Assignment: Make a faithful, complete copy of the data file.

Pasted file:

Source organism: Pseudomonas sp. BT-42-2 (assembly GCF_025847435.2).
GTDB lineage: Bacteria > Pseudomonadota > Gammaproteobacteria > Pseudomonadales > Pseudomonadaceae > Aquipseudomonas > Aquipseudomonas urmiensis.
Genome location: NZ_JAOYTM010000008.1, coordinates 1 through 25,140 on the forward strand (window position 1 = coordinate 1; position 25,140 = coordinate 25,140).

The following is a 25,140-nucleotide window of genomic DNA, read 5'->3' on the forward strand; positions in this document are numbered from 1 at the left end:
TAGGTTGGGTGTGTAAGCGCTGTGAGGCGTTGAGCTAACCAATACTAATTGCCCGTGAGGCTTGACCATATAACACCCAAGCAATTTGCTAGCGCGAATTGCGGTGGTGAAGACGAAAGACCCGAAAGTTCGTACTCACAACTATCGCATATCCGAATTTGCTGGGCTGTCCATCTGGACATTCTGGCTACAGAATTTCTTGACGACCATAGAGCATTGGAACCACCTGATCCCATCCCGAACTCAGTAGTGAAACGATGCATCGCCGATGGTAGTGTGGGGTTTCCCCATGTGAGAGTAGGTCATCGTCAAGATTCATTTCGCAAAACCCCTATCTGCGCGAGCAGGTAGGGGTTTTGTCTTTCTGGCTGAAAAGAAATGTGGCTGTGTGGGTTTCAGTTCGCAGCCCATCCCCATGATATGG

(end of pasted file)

Source organism: Pseudomonas sp. BT-42-2 (assembly GCF_025847435.2).
GTDB lineage: Bacteria > Pseudomonadota > Gammaproteobacteria > Pseudomonadales > Pseudomonadaceae > Aquipseudomonas > Aquipseudomonas urmiensis.
Genome location: NZ_JAOYTM010000008.1, coordinates 1 through 25,140 on the forward strand (window position 1 = coordinate 1; position 25,140 = coordinate 25,140).

The following is a 25,140-nucleotide window of genomic DNA, read 5'->3' on the forward strand; positions in this document are numbered from 1 at the left end:
TAGGTTGGGTGTGTAAGCGCTGTGAGGCGTTGAGCTAACCAATACTAATTGCCCGTGAGGCTTGACCATATAACACCCAAGCAATTTGCTAGCGCGAATTGCGGTGGTGAAGACGAAAGACCCGAAAGTTCGTACTCACAACTATCGCATATCCGAATTTGCTGGGCTGTCCATCTGGACATTCTGGCTACAGAATTTCTTGACGACCATAGAGCATTGGAACCACCTGATCCCATCCCGAACTCAGTAGTGAAACGATGCATCGCCGATGGTAGTGTGGGGTTTCCCCATGTGAGAGTAGGTCATCGTCAAGATTCATTTCGCAAAACCCCTATCTGCGCGAGCAGGTAGGGGTTTTGTCTTTCTGGCTGAAAAGAAATGTGGCTGTGTGGGTTTCAGTTCGCAGCCCATCCCCATGATATGG